Federal Budget puts faith in business-led recovery

The Federal Government’s 2022-23 Budget has put faith in a business-led pandemic recovery, offering a suite of incentives that reward “aspiration and enterprise”.

Delivering his Budget speech in Federal Parliament, Treasurer Josh Frydenberg said the Budget aimed to build an “even stronger, more secure and confident Australia where aspiration and enterprise are encouraged and rewarded”.

“Tonight, we write a new chapter in Australia’s economic story with a plan that backs Australians, their enterprise, and their aspirations,” he said.

The Budget introduces tax incentives for small businesses, skills development and technology, while responding to inflationary pressures, higher global fuel prices and skills shortages. 

In a “Budget for uncertain times,” our national finances have significantly improved, spurred by Australia’s stronger-than-predicted recovery from the COVID recession, and low unemployment.

Learn more: Watch Aaron Morey’s post-Budget webinar

Here’s what the Federal Budget means for WA businesses: 

Boosting skills with apprentices, trainees 

The Budget earmarks $2.8 billion to increase apprenticeships, including $365 million to extend the successful Boosting Apprenticeship Commencements (BAC) program for a further three months until June 30, 2022. 

A new streamlined Australian Apprenticeships Incentive System is aimed at developing apprentices in priority trades. 

The Government has also allocated $3.7b for an extra 800,000 training places, while small businesses will receive a bonus 20 per cent deduction for the cost of external training courses from now until June 30, 2024. 

Measures for SMEs 

The GDP ‘uplift’ for PAYG instalments will be reduced from 10 per cent to 2 per cent, reducing businesses’ quarterly tax bill. 

A bonus 20 per cent deduction will apply from now until June 30, 2023, for expenses and assets that support technologies such as cloud computing, e-invoicing, cybersecurity and web design. 

The Budget includes funding for a new patent box for low emissions technology and agriculture, with taxes applied at almost half the corporate rate. 

The Government has also outlined procurement reform, with major projects split into smaller components, which will help SMEs compete against larger bidders. 

Household budget measures 

The Government has sought to address cost-of-living pressures with a one-off $420 tax offset for Australians earning up to $126,000 a year.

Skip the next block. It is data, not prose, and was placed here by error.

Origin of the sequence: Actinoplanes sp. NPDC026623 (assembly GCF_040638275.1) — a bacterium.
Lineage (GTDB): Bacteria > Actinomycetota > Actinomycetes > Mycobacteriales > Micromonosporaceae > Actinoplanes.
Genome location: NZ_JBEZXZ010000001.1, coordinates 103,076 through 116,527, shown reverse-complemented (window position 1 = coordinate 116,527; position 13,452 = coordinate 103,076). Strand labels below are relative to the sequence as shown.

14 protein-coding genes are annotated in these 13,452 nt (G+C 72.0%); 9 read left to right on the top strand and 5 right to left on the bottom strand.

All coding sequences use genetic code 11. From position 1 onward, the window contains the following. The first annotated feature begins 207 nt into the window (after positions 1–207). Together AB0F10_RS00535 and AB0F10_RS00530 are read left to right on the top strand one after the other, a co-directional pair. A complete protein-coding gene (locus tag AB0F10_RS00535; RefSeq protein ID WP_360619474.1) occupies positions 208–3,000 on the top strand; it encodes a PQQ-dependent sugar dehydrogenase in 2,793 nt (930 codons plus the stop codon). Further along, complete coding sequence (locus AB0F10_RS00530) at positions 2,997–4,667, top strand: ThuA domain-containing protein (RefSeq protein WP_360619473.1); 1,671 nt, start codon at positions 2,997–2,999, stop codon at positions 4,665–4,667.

Combined with the low- and middle-income tax offset (LMITO), eligible workers will receive up to $1500 for a single-income household, or up to $3000 for a dual-income household. 

The Government has also committed to a six-month, 50 per cent reduction in the fuel excise, effective from midnight tonight. 

Industry, infrastructure funding 

The Budget confirms $328.3m in additional funding for the Modern Manufacturing strategy, including $53.9m to enable small to medium manufacturers to innovate and adopt new technologies. 

There is also $243m towards critical minerals manufacturing projects, two of which are in WA. 

Key WA infrastructure projects include $4.3b for a large vessel dry dock at Henderson, $1.5b to boost low emissions production in the Pilbara, $441.2m for Metronet and $49m for the Perth City Deal. 

Workforce incentives 

The Budget commits $346.1m over five years to reform the Paid Parental Leave system to allow working parents to decide how they share 20 weeks of leave. This will benefit thousands of parents, and enable more women to participate in the workforce.

It also increases the skilled component of the permanent migration cap to 70 per cent.

CCIWA Chief Economist Aaron Morey said: “The Budget confirms the strength of the Australian economy, with significant upward revisions to economic growth in coming years, which has, in turn, flowed through to a $20 billion improvement to the budget bottom line.”

“Despite that improvement, gross and net debt do not peak within the forward estimates. That in combination with rising interest rates will see the cost of servicing that debt burden grow in coming years.

“While Australia still maintains a comparatively low rate of debt to GDP, our country must lean into some difficult choices when it comes to budget management in coming years.”

For general employee advice and guidance, contact CCIWA’s Employee Relations Advice Centre on (08) 9365 7660 or email [email protected].

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